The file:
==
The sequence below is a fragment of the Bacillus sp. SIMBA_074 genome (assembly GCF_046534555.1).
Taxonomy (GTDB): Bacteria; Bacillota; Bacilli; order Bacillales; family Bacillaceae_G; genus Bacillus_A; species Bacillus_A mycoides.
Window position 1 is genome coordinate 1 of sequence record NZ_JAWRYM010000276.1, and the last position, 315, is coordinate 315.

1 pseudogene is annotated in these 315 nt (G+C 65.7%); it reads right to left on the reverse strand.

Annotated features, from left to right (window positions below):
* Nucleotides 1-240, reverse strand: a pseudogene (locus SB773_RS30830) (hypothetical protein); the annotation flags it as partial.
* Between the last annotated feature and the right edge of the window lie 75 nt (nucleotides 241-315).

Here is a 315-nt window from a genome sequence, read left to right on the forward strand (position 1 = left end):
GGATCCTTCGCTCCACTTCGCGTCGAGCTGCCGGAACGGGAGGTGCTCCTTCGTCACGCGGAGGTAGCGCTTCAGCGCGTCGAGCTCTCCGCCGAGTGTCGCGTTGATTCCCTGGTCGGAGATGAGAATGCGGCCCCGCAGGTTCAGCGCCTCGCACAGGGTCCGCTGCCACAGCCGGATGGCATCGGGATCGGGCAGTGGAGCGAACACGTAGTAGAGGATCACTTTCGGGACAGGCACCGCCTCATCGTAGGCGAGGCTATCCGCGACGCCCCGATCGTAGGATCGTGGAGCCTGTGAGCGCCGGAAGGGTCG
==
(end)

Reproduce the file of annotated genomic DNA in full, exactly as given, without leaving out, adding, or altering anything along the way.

The sequence below is a fragment of the Bacillus sp. SIMBA_074 genome (assembly GCF_046534555.1).
Taxonomy (GTDB): Bacteria; Bacillota; Bacilli; order Bacillales; family Bacillaceae_G; genus Bacillus_A; species Bacillus_A mycoides.
Window position 1 is genome coordinate 1 of sequence record NZ_JAWRYM010000276.1, and the last position, 315, is coordinate 315.

1 pseudogene is annotated in these 315 nt (G+C 65.7%); it reads right to left on the reverse strand.

Annotated features, from left to right (window positions below):
* Nucleotides 1-240, reverse strand: a pseudogene (locus SB773_RS30830) (hypothetical protein); the annotation flags it as partial.
* Between the last annotated feature and the right edge of the window lie 75 nt (nucleotides 241-315).

Here is a 315-nt window from a genome sequence, read left to right on the forward strand (position 1 = left end):
GGATCCTTCGCTCCACTTCGCGTCGAGCTGCCGGAACGGGAGGTGCTCCTTCGTCACGCGGAGGTAGCGCTTCAGCGCGTCGAGCTCTCCGCCGAGTGTCGCGTTGATTCCCTGGTCGGAGATGAGAATGCGGCCCCGCAGGTTCAGCGCCTCGCACAGGGTCCGCTGCCACAGCCGGATGGCATCGGGATCGGGCAGTGGAGCGAACACGTAGTAGAGGATCACTTTCGGGACAGGCACCGCCTCATCGTAGGCGAGGCTATCCGCGACGCCCCGATCGTAGGATCGTGGAGCCTGTGAGCGCCGGAAGGGTCG